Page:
The Council says in response to these concerns, and specifically the question of public access to the Castle grounds, the County Council said that this consideration was part of the on-going negotiations with the developer. Town Councillor, Thomas Tudor, said: “I would not support selling the Old Records Offices under market value, especially if the asking price had already been offered. And I would support the T o w n Council’s offer for the property bearing in mind that it has been the only offer for some time and when no one else was interested. “Taking advantage of the Town Council’s offer would have been a far more positive move rather than allowing the property to rot and decay and become more of a burden to the tax payers. If I cannot find out what the architect and developer is offering, I would then have to try to obtain the information by using the Freedom of Information Act.” One area of concern for taxpayers was how much the County Council had spent in opposing the Town Council’s application for village green status. When asked for a figure, the County Council said: “Our engagement with the Town Council on the vast majority of issues is very positive. However, different tiers of Government will occasionally have different views on matters. This is a matter which is now resolved”. The Herald understands, however, that a deal for the sale of the Castle has been discussed secretly in Cabinet and a decision reached.

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Blue Lagoon to open to the public for one day only as charity fundraiser



A POPULAR leisure venue will be open to locals this summer with the aim of raising thousands of pounds for local charities.

The Blue Lagoon at Bluestone National Park Resort will throw its doors open to the public on August 27.

Six hundred tickets will be available for the local community to enjoy the tropical water park.

All ticket sales go to local charitable causes, with 75 per cent of funds going to a local charitable organisation and 25 per cent through the Bluestone Foundation.

On Tuesday, August 27, Paul Sartori Hospice at Home and Team Cruising Free will benefit from the fundraising created through ticket sales.

Paul Sartori provides end of life care and support at home for Pembrokeshire patients. Team Cruising Free will row the Atlantic in 2025, raising money for the Cystic Fibrosis Trust and Paul Sartori.

The Bluestone Foundation, the charitable arm of Bluestone National Park Resort has generated funding totalling £17,500 for west Wales communities from its latest round of events and funding.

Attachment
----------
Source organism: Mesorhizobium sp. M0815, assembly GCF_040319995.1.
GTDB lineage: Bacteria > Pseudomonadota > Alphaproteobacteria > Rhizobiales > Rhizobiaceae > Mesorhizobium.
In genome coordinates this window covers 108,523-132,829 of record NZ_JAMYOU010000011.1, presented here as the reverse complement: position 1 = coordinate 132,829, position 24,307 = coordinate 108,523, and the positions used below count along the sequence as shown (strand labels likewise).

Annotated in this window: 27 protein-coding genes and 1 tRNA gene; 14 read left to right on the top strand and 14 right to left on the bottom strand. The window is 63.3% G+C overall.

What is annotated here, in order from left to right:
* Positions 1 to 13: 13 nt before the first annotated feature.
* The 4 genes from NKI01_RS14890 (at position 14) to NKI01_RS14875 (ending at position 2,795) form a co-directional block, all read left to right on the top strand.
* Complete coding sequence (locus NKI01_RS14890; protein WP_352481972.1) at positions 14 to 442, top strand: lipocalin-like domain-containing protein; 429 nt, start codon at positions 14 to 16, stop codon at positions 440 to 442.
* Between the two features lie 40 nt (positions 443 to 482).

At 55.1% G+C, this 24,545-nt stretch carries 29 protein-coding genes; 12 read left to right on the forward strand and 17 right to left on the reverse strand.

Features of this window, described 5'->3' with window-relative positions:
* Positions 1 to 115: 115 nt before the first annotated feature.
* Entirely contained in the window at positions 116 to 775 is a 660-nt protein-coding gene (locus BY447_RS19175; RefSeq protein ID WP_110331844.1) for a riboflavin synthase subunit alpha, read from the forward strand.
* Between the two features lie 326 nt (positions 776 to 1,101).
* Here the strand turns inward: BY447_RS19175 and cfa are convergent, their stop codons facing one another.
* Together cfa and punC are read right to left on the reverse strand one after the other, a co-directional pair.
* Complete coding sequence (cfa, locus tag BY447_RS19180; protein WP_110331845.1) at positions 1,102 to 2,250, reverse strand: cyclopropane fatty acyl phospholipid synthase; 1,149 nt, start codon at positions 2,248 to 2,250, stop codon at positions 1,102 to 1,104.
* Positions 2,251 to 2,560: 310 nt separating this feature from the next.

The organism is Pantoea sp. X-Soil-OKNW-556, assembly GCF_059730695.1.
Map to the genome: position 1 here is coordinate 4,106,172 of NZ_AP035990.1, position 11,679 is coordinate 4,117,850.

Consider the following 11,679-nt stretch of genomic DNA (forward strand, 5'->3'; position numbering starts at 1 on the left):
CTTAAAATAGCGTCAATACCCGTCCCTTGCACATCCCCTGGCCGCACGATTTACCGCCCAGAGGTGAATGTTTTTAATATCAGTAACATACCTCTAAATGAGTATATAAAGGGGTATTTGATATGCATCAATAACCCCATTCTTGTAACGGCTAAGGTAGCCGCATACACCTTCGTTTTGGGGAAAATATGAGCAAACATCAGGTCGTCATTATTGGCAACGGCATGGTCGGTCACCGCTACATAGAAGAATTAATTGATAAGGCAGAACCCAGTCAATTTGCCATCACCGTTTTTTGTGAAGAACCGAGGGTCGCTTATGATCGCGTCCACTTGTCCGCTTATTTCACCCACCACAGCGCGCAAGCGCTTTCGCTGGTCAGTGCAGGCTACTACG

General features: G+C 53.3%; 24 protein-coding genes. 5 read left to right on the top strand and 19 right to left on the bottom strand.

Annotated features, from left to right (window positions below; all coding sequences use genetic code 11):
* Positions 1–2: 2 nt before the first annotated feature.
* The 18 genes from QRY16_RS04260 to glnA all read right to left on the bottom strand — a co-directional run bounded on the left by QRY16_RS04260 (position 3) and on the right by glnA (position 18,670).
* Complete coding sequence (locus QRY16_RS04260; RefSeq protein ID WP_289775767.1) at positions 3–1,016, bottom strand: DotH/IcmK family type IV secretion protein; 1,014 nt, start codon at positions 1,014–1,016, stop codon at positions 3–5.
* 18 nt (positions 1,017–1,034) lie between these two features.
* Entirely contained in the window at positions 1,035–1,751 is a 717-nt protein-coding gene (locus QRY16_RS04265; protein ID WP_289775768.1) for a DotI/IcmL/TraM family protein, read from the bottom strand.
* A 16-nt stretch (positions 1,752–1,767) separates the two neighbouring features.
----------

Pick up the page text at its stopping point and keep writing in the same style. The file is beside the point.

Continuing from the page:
It has supported local groups with more than £250,000 since it was launched in 2010.

The Bluestone Foundation offers two avenues of support: the community events and the community fund. The community events at the Blue Lagoon raise funds and awareness for local charities.

This year, the foundation has already hosted events for Get the Boys a Lift and VC Gallery. As well as the August event, there will also be an event in October for Sammy Sized Gap, a local charity supporting young people with mental health issues.

“We are thrilled to see the positive impact our community events have on local organisations,” said Marten Lewis at the Bluestone Foundation. “The Blue Lagoon provides a unique and enjoyable setting for fundraising, and we are grateful for the community’s support.”

The community fund, which runs in three rounds this year, provides financial assistance to projects focused on economic, social, and environmental initiatives. The foundation recently allocated approximately £7,500 to three projects in its first round of funding and is currently reviewing applications for its second round which closes in July. A third round of funding will close on 17 October.

Among those to have benefited in the first round are the South Ridgeway Community Association in Manorbier to help develop a community garden and allotments; The Tenby Project, to support weekly sessions with a trained nutritionist on healthy eating for adults with learning difficulties; and Transition Bro Gwaun in Fishguard, to host community energy engagement events.

Tickets for the August event can be purchased at Eventbrite For more information about the Bluestone Foundation and its initiatives, visit

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Broad Haven’s Music Festival set to rock village